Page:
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Hong Kong Protesters Desperate Over Extradition Bill, Turn to Violence


HONG KONG - Angry young protesters in Hong Kong turned violent Monday out of frustration over the administration's deaf ears to their demand for the withdrawal of a controversial extradition bill. 

Riot police launched tear gas at the hardcore protesters after they violently stormed into the Legislative Council Building. It was a dramatic ending to what would have been a peaceful celebration of the 22nd anniversary of the handover of Hong Kong to mainland China.

In 1997, China agreed to a one country, two systems arrangement -- granting Hong Kong its own economic and legal system for 50 years.

But in recent years, Hong Kong residents have watched as Beijing has increased its sovereignty over the region. Most recently, that power was flexed in a controversial extradition bill giving China the right to take people accused of crimes from Hong Kong to the mainland.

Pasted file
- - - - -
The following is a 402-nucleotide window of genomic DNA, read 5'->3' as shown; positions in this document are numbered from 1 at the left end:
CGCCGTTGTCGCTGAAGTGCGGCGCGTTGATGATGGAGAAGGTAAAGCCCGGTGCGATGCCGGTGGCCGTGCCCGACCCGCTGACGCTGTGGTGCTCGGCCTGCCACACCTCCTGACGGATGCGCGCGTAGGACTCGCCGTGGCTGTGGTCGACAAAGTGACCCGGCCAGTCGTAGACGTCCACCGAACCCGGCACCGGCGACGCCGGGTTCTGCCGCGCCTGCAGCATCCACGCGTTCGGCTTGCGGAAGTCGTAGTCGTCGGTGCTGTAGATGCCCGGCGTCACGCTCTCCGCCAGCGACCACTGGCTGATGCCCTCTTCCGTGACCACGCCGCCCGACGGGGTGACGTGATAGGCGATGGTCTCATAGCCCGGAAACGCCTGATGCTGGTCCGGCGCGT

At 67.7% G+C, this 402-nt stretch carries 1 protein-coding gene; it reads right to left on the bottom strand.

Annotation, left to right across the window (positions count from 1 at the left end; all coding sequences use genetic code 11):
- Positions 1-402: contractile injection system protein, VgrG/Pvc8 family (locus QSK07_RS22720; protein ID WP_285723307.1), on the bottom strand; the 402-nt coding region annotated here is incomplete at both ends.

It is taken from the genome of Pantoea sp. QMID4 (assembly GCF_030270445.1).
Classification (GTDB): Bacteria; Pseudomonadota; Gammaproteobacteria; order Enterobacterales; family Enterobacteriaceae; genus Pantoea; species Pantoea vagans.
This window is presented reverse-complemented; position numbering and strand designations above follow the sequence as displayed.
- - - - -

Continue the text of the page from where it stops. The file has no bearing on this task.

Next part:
Monday's traditional March for Democracy turned into a march of protest against the bill. Hundreds of thousands took to the streets shouting for the complete withdrawal of the bill and the resignation of Chief Executive Carrie Lam.

Pro-democracy activist Joshua Wong, who has just been released from jail is back in the streets fighting for the complete scrapping of the extradition bill. 

"Under the hardline suppression of President Xi, people around the world may have hesitation or keep silent, but we will not step backward until we have democracy," he said. 

Protesters charge that Beijing is not keeping its part of the agreement allowing Hong Kong to keep elements of independence.

They still have 28 years to go before that agreement ends, but they can already see and feel suppression from Beijing. Plus, Lam's administration seem to turn a deaf ear to their demands making the protesters even angrier. They are determined to fight for the rights that they can still enjoy.

Many Christians are joining the protests, gathering to worship and pray before marching in the streets.

"We can encourage Christians to come out," said Pastor Tin Yau Yuen. "Our purpose is to pray for Hong Kong. One day, the police shout to demonstrators, 'Ask your Jesus to come down.' But we told him "Jesus is here." I think it's a good witness."

Yuen is asking for more prayers, especially in the aftermath of the chaos that has now put Hong Kong in a more volatile political situation.

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